The following review by Victor Lindsey is copyright protected and may not be reproduced without permission of the author:

Gardner, John. Nickel Mountain: A Pastoral Novel. With etchings by Thomas O'Donohue. New York: Knopf, 1973.

    If you don't like novels with monsters or magicians, or novels with novels inside them, then John Gardner, versatile as he was, still may please you with Nickel Mountain. This pastoral novel seems simple in its style and ordinary in its subject, but it has a richness beneath the surface that merits repeated readings.

    Gardner sets his story in the Catskills, and, though the names of the main towns are fictional, the story gives a sense of reality, a sense that the places ought to exist on a Rand McNally map somewhere and, if you had it, you could drive through New Carthage and park in front of the Stop-Off, the diner and gasoline station Henry Soames owns, operates, and lives in at the edge of the woods beneath Nickel Mountain. As the novel begins in the snow of December 1954, Henry is middle-aged, very fat, and afraid that a second heart attack will kill him within a year. Business is bad, but Henry keeps his place open late, even if just for drunks. Then, in the spring, comes Callie Wells, the sixteen-year-old daughter of a woman Henry had wanted to be his girlfriend when they were in school together.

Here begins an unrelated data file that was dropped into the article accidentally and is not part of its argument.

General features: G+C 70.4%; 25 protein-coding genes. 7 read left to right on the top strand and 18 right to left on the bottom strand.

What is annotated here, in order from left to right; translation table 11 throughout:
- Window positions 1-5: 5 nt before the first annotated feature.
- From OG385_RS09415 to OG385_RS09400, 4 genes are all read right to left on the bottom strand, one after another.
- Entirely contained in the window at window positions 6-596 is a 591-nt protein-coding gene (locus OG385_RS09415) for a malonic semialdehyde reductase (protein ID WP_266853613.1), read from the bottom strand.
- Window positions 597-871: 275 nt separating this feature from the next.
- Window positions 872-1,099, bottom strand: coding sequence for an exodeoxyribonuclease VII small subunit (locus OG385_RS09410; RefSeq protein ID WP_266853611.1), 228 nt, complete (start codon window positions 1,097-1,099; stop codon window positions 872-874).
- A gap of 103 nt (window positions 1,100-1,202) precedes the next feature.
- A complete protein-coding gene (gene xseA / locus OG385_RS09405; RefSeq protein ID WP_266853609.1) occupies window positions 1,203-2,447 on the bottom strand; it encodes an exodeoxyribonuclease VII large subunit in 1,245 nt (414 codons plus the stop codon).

The novel is about Henry and Callie, and about a rebellious adolescent-intellectual and a lonely Korean War veteran and an old, ageless doctor and a friendless Jehovah's Witness. It is a pastoral with wrecked trucks, manure, a dead cow, and a severed arm. The characters kill, resent, betray, fear, strike out in rage, and abide in guilt, but at least one of them loves the hardly lovable, acts with compassion when decency is at stake, and forgives without show. The characters are grotesques, some of them, but Gardner makes his readers feel their importance, their humanity.

     Nickel Mountain is a novel about our kind, often bizarre and sometimes noble, and about ritual amid ordinary, unending change--decay, renewal, death, birth. It is a novel in which John Gardner suggests something about the way our ordinary life is and the way it might be.

 

updated on 9 August 1998